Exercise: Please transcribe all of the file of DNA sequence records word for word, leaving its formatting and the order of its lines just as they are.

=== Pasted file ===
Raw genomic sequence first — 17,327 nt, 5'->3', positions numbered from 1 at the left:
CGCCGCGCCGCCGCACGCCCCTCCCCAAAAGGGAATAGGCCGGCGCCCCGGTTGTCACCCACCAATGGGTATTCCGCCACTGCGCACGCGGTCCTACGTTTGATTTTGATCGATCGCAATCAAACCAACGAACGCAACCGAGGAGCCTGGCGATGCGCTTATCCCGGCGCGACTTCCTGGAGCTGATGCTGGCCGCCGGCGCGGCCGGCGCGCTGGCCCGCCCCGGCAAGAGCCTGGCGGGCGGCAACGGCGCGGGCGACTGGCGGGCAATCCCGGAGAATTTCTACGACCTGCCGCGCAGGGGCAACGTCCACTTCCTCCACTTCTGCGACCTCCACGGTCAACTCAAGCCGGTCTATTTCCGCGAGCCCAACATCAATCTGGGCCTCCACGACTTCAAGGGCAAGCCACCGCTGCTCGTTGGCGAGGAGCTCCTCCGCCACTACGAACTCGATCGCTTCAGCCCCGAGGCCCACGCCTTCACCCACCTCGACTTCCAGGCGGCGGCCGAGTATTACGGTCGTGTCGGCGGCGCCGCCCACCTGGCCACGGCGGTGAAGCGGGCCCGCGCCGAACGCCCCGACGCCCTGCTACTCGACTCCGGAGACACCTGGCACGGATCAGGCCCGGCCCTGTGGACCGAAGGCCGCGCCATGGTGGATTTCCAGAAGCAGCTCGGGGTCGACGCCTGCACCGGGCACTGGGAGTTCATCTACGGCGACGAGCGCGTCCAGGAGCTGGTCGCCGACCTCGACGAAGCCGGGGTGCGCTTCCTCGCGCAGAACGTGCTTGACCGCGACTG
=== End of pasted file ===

Raw genomic sequence first — 17,327 nt, 5'->3', positions numbered from 1 at the left:
CGCCGCGCCGCCGCACGCCCCTCCCCAAAAGGGAATAGGCCGGCGCCCCGGTTGTCACCCACCAATGGGTATTCCGCCACTGCGCACGCGGTCCTACGTTTGATTTTGATCGATCGCAATCAAACCAACGAACGCAACCGAGGAGCCTGGCGATGCGCTTATCCCGGCGCGACTTCCTGGAGCTGATGCTGGCCGCCGGCGCGGCCGGCGCGCTGGCCCGCCCCGGCAAGAGCCTGGCGGGCGGCAACGGCGCGGGCGACTGGCGGGCAATCCCGGAGAATTTCTACGACCTGCCGCGCAGGGGCAACGTCCACTTCCTCCACTTCTGCGACCTCCACGGTCAACTCAAGCCGGTCTATTTCCGCGAGCCCAACATCAATCTGGGCCTCCACGACTTCAAGGGCAAGCCACCGCTGCTCGTTGGCGAGGAGCTCCTCCGCCACTACGAACTCGATCGCTTCAGCCCCGAGGCCCACGCCTTCACCCACCTCGACTTCCAGGCGGCGGCCGAGTATTACGGTCGTGTCGGCGGCGCCGCCCACCTGGCCACGGCGGTGAAGCGGGCCCGCGCCGAACGCCCCGACGCCCTGCTACTCGACTCCGGAGACACCTGGCACGGATCAGGCCCGGCCCTGTGGACCGAAGGCCGCGCCATGGTGGATTTCCAGAAGCAGCTCGGGGTCGACGCCTGCACCGGGCACTGGGAGTTCATCTACGGCGACGAGCGCGTCCAGGAGCTGGTCGCCGACCTCGACGAAGCCGGGGTGCGCTTCCTCGCGCAGAACGTGCTTGACCGCGACTG